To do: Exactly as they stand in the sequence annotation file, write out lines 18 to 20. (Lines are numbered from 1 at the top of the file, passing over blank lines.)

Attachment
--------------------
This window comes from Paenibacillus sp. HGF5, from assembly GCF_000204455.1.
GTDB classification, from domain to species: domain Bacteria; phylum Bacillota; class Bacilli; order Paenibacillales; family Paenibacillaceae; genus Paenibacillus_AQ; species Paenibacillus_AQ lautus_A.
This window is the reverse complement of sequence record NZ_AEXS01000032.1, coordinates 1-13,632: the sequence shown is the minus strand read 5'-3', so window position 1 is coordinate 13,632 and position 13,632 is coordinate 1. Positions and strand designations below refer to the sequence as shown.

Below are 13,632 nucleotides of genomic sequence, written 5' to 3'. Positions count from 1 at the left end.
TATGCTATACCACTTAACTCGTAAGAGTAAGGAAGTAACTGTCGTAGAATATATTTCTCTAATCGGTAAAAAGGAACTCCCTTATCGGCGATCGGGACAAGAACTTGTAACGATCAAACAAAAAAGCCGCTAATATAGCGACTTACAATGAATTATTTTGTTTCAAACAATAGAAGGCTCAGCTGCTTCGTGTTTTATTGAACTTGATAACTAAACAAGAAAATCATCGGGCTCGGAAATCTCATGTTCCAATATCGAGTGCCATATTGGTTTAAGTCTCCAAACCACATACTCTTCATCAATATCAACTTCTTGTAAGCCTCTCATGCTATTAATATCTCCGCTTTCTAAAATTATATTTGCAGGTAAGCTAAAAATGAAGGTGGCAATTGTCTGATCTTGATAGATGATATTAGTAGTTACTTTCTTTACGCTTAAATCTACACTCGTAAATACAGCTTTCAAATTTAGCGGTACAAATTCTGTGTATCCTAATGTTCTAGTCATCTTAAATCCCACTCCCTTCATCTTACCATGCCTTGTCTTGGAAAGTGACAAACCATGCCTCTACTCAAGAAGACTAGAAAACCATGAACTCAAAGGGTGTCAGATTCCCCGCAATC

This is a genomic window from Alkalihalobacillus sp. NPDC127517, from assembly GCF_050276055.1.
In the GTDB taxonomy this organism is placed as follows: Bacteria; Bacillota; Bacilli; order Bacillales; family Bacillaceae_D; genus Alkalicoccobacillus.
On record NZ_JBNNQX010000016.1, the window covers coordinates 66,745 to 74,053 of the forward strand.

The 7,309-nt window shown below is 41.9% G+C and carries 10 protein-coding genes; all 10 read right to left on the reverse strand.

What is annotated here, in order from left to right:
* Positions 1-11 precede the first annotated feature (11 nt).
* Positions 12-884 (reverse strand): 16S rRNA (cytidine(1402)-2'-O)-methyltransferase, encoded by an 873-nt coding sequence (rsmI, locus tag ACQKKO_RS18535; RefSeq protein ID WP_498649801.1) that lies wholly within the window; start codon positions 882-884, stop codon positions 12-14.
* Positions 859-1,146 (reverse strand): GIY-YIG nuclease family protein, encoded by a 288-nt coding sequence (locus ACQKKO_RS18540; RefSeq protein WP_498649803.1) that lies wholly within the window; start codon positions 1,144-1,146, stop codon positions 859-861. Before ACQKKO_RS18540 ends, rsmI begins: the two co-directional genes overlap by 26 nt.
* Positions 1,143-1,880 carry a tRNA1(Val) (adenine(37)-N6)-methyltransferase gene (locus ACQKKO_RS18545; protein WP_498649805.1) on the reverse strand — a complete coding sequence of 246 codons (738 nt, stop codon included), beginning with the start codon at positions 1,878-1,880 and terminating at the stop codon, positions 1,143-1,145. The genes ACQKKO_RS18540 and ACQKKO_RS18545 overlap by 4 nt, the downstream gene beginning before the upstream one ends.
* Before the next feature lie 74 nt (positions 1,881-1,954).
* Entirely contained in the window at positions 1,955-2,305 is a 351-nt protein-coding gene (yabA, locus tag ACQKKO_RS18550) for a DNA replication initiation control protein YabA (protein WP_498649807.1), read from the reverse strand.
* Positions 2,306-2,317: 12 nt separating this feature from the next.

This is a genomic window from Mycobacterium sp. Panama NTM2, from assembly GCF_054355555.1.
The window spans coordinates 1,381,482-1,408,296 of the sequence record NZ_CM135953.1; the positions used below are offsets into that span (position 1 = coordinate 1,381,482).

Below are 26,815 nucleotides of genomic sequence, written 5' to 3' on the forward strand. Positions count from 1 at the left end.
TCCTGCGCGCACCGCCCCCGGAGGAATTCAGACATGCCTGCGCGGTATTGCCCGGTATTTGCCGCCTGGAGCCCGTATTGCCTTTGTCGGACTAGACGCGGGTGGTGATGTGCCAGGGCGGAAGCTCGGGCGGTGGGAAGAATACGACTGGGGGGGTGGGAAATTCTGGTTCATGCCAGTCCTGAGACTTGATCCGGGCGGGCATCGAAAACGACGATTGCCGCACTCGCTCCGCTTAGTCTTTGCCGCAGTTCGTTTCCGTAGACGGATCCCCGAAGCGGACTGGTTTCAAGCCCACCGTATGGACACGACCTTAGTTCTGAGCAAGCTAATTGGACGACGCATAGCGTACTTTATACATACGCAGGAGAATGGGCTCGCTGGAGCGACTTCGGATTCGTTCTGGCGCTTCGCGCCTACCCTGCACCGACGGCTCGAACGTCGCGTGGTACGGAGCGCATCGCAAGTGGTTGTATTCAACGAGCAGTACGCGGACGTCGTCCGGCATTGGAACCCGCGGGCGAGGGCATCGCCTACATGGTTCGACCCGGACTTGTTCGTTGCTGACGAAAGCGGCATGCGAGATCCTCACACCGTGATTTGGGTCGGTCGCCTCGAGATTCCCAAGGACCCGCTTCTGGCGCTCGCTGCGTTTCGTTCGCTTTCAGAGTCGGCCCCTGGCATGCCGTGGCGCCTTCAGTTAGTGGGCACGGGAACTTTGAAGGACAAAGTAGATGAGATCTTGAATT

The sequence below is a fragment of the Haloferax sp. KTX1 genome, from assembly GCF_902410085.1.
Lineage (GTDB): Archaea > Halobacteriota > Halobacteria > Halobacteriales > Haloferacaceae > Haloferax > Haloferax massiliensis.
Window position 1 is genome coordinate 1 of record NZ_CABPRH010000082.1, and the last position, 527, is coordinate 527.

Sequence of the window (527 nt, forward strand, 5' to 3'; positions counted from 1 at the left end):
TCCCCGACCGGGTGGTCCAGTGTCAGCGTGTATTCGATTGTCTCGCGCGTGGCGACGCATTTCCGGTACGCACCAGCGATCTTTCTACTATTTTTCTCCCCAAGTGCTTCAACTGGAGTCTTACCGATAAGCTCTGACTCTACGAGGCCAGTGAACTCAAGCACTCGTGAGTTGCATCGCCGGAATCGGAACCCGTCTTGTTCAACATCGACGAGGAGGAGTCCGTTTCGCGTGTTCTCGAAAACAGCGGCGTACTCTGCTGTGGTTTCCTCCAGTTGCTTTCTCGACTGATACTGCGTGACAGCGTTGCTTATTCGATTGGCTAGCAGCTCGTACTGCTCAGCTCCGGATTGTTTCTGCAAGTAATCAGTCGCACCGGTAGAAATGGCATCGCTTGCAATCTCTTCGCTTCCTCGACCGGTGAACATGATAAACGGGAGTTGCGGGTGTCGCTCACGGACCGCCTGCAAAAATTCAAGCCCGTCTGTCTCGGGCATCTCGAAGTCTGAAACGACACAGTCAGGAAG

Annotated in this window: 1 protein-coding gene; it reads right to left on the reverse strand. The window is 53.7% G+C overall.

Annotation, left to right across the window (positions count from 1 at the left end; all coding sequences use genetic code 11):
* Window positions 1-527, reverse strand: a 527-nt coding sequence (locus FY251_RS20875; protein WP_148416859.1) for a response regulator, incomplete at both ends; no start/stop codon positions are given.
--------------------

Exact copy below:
This is a genomic window from Mycobacterium sp. Panama NTM2, from assembly GCF_054355555.1.
The window spans coordinates 1,381,482-1,408,296 of the sequence record NZ_CM135953.1; the positions used below are offsets into that span (position 1 = coordinate 1,381,482).

Below are 26,815 nucleotides of genomic sequence, written 5' to 3' on the forward strand. Positions count from 1 at the left end.